sharing a poetic LIFELINE with the world

Posts tagged ‘Robert Bresson’

Make Visible: End of the Year Self-Evaluation for Writers 2012

I’m taking time off the internet this week.  While this is making me a little anxious, it’s also giving me plenty of time to think.  I’m checking in to submit this today.  Here is a blog post from this time last year.


The end of the year is a fantastic time to evaluate one’s writing life with an eye to the future.  It’s a time to look at the big picture and see if you have met, exceeded, or fallen short of your self-created writing goals for the year.  This self-evaluation was inspired by the Graduate School post, Check in With Yourself: End of Semester Self-Evaluation.  I’ve found that doing a regular self-evaluation is a great tool for reflection on my graduate school experiences.  This evaluation is not an excuse for you to beat yourself up; instead it will allow you to get a clearer picture of your writing life.


Consider your responses to these questions.  It might help to actually write them down.


Consider the last year:


  • How did my year begin?
  • What were my submission plans, writing goals, and marketing plans (if applicable)?
  • Did I allocate enough time for writing, typing and editing my work?
  • Were my expectations met?
  • What surprised me this year?
  • If I could do anything over, what would I choose?  What would I do differently?
  • What are my writing strengths and witnesses?
  • How might I address these weaknesses?
  • How can I augment these strengths?
  • What have I learned this year?  About writing?  About subjects of interest to me?  Personally?


After thoughtful consideration, what can you conclude about your year?  What will you do differently next year?


Some ideas to think about for 2013:


Set aside regular times to write.  Be flexible.  If you are a morning person write in the mornings, if not, write in the afternoons or evenings.  Consider investing in writing prompt books or get writing prompts off the internet, so you are not stuck for ideas.  Remember, writers write!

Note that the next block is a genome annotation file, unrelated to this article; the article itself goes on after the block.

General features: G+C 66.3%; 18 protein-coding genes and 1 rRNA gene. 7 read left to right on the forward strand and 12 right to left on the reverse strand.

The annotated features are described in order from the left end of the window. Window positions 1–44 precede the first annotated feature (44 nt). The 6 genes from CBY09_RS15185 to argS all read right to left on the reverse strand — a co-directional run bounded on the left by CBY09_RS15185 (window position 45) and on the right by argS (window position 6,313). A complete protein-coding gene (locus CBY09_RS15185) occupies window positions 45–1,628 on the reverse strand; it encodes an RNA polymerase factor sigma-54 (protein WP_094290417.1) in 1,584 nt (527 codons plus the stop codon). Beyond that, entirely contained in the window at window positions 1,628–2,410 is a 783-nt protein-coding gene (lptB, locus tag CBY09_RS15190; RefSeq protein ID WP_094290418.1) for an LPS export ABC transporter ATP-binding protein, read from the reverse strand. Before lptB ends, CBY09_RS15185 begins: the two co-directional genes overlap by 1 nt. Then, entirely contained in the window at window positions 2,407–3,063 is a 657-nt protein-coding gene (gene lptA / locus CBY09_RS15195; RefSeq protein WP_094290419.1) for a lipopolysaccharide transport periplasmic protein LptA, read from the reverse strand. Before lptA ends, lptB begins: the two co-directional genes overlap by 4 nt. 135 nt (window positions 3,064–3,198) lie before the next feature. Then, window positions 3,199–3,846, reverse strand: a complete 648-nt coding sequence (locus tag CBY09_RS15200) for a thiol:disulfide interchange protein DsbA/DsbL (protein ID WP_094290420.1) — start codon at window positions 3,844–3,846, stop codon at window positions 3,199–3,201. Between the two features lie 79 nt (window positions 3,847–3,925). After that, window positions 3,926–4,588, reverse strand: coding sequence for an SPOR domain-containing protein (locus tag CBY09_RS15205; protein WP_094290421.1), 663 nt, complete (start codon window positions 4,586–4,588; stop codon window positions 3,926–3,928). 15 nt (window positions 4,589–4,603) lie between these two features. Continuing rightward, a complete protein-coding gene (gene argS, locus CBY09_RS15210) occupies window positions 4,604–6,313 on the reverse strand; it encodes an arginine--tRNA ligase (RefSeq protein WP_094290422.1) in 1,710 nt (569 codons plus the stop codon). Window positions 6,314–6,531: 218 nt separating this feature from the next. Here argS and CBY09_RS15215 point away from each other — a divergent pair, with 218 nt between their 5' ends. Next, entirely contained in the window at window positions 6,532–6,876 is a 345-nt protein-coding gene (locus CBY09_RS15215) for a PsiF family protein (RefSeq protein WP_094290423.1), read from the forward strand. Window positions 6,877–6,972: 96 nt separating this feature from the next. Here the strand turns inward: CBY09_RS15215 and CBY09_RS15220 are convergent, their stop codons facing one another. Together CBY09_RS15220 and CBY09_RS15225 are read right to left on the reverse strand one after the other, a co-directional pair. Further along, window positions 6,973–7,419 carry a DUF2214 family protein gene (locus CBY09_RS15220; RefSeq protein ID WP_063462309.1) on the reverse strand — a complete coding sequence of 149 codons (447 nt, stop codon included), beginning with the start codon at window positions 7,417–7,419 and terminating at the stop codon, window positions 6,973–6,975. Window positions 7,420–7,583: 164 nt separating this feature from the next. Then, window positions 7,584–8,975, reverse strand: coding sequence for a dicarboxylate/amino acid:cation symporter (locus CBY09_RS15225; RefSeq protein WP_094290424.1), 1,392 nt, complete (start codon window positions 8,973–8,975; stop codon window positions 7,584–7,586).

Consider collaborating on a writing project with a writing friend or online critique group.  Collaborating is a great way to support one another while holding each other accountable.


Take time at the end of 2012 or the beginning of 2013 to revisit your writing goals.  Are they too ambitious or not ambitious enough?  Can you break your goals down into smaller, more manageable steps?  If you haven’t made any writing goals, is it time to do so?  Think about sharing your writing goals with supportive family members and friends.  Do you have any deadlines looming?  Make a note of those and give yourself time to meet them.


Reflect on any Works in Progress (WIPs) you have?  Is it time to let your WIPs go or is it time to breathe new life into a WIP?


Every year is a new beginning.  A new year is a great time to establish good writing habits and to reflect on the past year.  It’s also a good time to congratulate yourself on what you accomplished in 2012 and realize what you did right. See you in 2013!


“Make visible what, without you, might perhaps never have been seen.”~Robert Bresson, French Film Director

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Make Visible: Focus on Form: Really Bad Limericks

I wrote these today.  I’m not one to write limericks.  I’m not real comfortable with the form.  The last one is for a special friend of mine.

Here goes nothing!

Presenting Really Bad Limericks:




There was a girl from Savannah

Who had the most terrible manners

She never said please

And often would tease

Even those who tripped on peeled bananas.




There was a man from Seattle

Who got in the rottenest battles

If he sat next to you at a bar

Best to take yourself very far

From his brass knuckles, used often on cattle.


Ocean Shores


There was a woman from Ocean Shores

Who only saw open doors

She was so positive

That God was the causative

With only good things in store.




There was a lady from Orlando

Who was all about the Can-Do

Collages, poems and short stories

Productive, even with her health worries

Wish I had her ducks in a row.


“Savannah,” “Seattle,” “Ocean Shores,” and “Orlando” © Anne Westlund


“Make visible what, without you, might perhaps never have been seen.”~Robert Bresson, French Film Director

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Make Visible: Inspired by Nature

My poem, “The Banquet,” was inspired by deer in our side yard.  As a writer, don’t be afraid of using nature as inspiration, especially as a jumping off point to a longer piece.  Your poem doesn’t have to be explicitly about flora or fauna, but could evolve into a metaphor about something else entirely.

Poetry prompt:  Go for a walk outside.  If something from the natural world catches your eye, start a poem with that image as the kernel.

The Banquet

The deer eat the weeds,

the apples, the lower branches of trees.

Such enthusiasm!

What feast have you set out

before them?

Like watching a puppy or a child eat.

Of the seven deadlies, gluttony…

Now it’s the ice cream aisle,

the frozen dinners and pizza,

the deli, the chip and pop aisle,

the white bread, the lowly potato.

You are laughing at us,

I know.

How disappointed you must be in us?

With our rice cakes, salads without dressing,

low-carb diets.

Come eat!

Life is a banquet, the table is set.

Are there no takers?

“Manna makes me fat.”

“Fishes go right to my thighs.”

So we starve in the desert,

refusing what you have offered,

this miracle.

© Anne Westlund

“Make visible what, without you, might perhaps never have been seen.”~Robert Bresson, French Film Director

Photo by Chris Westlund

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